home> poets> Annie Chance

about Annie Chance       more poems           Members’ Events Listing       Shop Online

last update:

5th Aug 11

Annie Chance photo
e-mail Annie

poetry favourites:
Spread the Word
The New Writer





1941, O’Connell Street, Dublin

I never asked about the skinned caterpillar scar
on Hertzberg’s arm when he rolled up his sleeve
to slit the pig’s throat – which he did quickly with
one slice of the knife.
 I stirred blood, not to clot or clog.
 As it went black, here and there
 little stars of pearl barley appeared.
It was calm in the shed behind the shop
where I worked, just off O’Connell Street.
I watched life trickle into enamel basins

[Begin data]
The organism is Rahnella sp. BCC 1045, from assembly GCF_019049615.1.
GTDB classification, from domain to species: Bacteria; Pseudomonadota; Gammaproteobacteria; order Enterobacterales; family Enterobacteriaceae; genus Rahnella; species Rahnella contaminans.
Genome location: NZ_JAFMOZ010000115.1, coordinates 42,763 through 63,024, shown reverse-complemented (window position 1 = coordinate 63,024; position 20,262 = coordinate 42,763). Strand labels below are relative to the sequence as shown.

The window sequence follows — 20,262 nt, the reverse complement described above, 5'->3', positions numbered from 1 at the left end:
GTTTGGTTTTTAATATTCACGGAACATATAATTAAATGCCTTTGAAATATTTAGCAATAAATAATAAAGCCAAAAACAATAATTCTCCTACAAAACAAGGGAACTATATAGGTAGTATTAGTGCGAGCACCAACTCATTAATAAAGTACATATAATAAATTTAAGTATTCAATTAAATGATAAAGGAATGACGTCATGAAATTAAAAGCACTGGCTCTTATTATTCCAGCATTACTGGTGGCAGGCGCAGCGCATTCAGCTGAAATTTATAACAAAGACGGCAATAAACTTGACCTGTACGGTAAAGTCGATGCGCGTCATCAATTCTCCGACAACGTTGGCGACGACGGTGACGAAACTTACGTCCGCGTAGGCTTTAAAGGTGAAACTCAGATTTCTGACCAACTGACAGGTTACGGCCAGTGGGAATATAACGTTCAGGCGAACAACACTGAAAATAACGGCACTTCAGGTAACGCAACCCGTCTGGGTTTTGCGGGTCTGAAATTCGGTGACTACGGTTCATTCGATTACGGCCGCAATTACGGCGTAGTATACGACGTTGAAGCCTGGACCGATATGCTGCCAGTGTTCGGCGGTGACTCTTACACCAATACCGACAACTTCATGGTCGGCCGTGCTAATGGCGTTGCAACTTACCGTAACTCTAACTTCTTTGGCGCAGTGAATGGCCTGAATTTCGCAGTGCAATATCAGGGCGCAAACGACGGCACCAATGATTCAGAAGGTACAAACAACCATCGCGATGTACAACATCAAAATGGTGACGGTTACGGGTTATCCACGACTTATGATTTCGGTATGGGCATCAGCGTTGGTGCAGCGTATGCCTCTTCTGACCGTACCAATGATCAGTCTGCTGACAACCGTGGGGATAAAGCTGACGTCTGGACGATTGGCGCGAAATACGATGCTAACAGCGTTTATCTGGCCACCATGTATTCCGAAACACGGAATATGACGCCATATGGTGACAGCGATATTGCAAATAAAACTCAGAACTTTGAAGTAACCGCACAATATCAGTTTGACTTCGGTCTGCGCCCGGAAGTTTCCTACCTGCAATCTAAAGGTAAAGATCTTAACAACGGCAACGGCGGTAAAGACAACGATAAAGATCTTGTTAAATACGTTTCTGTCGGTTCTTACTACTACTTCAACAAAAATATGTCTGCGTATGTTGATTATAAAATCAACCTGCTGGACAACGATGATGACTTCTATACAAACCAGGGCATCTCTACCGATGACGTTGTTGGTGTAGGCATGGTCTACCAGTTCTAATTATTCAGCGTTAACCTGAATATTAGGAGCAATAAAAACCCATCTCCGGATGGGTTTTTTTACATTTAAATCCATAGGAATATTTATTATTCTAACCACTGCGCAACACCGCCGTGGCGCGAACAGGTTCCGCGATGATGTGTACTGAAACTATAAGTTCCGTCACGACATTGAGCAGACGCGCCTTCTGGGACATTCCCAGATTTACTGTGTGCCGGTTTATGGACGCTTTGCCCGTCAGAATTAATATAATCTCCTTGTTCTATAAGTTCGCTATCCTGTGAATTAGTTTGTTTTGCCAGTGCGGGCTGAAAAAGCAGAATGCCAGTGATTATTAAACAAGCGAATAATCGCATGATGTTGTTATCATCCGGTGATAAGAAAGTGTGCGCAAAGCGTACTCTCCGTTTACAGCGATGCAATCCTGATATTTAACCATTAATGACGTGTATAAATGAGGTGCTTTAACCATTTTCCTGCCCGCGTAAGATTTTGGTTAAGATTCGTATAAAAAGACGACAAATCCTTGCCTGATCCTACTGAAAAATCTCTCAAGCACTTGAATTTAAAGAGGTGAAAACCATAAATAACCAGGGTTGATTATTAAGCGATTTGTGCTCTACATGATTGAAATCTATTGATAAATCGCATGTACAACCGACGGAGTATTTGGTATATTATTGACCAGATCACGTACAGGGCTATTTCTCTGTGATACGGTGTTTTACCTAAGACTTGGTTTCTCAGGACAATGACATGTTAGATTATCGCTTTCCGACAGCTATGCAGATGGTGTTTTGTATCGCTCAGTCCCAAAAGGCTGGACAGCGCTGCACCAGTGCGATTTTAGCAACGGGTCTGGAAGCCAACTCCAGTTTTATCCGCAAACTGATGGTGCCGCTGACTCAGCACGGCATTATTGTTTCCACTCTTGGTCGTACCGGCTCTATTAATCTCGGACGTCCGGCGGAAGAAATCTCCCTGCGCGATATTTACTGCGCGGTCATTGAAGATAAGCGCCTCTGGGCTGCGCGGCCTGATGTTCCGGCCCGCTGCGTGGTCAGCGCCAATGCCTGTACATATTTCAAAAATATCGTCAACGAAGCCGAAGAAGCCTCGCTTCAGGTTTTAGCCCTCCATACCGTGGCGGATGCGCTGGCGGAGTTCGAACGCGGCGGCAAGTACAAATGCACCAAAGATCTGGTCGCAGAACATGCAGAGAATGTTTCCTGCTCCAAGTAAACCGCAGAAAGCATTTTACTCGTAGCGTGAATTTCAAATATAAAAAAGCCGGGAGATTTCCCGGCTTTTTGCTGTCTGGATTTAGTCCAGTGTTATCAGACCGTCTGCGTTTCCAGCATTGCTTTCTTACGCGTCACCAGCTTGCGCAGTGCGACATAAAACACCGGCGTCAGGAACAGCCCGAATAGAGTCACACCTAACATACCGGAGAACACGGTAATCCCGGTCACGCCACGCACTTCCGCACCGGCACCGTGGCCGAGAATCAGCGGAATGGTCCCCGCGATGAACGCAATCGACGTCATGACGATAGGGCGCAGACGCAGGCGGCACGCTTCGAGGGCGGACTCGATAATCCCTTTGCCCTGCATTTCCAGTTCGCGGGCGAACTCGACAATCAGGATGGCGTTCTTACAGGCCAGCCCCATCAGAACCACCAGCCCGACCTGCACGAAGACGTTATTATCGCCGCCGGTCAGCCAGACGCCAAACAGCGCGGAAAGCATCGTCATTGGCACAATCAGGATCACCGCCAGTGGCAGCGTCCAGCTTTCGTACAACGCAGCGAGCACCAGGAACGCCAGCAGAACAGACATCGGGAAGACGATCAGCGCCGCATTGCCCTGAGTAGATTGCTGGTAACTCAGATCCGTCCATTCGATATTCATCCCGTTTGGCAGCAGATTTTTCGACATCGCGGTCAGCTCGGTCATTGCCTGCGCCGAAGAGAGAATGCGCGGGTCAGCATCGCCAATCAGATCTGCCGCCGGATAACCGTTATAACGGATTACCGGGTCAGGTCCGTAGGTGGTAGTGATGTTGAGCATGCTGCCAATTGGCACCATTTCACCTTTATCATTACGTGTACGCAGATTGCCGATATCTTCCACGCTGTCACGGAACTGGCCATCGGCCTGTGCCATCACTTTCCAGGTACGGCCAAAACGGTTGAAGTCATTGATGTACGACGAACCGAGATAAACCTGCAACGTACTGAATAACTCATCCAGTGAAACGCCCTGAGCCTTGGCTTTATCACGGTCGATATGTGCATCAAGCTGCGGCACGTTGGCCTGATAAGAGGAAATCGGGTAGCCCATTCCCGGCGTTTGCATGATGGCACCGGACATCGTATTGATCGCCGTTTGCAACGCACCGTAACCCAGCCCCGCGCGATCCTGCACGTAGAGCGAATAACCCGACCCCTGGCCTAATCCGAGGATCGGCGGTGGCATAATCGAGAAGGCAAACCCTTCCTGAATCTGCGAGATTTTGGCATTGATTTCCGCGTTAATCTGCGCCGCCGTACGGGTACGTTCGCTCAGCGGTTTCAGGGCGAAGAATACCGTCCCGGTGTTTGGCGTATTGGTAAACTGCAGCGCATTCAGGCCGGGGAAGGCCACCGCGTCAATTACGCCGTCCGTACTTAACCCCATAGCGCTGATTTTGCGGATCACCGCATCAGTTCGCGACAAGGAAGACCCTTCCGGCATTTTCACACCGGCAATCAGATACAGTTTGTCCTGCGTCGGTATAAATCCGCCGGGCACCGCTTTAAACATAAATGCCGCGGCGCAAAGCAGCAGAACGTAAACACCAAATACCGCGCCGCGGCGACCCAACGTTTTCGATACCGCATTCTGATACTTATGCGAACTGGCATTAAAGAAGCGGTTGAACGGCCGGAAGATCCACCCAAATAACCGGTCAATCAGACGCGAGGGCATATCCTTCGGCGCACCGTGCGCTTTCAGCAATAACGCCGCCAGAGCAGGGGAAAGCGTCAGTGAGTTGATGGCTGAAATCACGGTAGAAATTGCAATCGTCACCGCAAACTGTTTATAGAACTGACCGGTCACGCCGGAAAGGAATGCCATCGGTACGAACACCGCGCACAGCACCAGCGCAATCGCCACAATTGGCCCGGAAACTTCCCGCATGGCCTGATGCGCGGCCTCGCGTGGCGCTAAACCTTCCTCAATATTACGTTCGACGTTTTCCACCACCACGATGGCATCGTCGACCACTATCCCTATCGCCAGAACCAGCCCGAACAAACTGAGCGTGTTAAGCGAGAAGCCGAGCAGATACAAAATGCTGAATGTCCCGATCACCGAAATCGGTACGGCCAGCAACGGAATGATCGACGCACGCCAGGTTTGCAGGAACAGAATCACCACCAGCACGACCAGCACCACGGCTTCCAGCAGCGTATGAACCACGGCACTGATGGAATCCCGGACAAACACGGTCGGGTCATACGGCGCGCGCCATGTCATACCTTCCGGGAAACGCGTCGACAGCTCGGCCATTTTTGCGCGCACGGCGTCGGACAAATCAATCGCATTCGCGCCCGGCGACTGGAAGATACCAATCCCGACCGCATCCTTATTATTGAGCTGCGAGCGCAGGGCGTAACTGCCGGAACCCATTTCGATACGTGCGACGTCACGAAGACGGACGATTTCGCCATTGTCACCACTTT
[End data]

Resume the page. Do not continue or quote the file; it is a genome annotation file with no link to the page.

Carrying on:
from the stiffening carcasses.
My dad was fighting in Germany
for The British Army. Mam
hid my boots, got me this job
that no one else would do
in the pork butcher’s shop
stirring up for black puddings.
I knew there was something else,
like the cold catching my breath,
like Hertzberg: what kind of a name was that?
beside me, he sharpened knives into bayonets.
I wondered if death always smelt so bad.
In the rubber boots, my feet couldn’t breathe.
I skidded on the muddy floor, questions
sliding round my head. At home,
no matter how hard I scrubbed,
under each fingernail was etched a line of red.

Annie Chance

published in anthology, Ver Prize 2010